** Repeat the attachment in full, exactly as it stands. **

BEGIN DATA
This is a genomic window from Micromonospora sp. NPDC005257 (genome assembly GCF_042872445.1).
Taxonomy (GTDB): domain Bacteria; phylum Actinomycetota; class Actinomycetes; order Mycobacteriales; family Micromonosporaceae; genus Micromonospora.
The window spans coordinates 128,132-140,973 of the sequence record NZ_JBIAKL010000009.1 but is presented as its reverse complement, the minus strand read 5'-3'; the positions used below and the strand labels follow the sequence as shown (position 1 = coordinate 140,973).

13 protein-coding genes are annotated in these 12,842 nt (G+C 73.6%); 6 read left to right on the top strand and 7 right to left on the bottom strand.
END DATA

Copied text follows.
This is a genomic window from Micromonospora sp. NPDC005257 (genome assembly GCF_042872445.1).
Taxonomy (GTDB): domain Bacteria; phylum Actinomycetota; class Actinomycetes; order Mycobacteriales; family Micromonosporaceae; genus Micromonospora.
The window spans coordinates 128,132-140,973 of the sequence record NZ_JBIAKL010000009.1 but is presented as its reverse complement, the minus strand read 5'-3'; the positions used below and the strand labels follow the sequence as shown (position 1 = coordinate 140,973).

13 protein-coding genes are annotated in these 12,842 nt (G+C 73.6%); 6 read left to right on the top strand and 7 right to left on the bottom strand.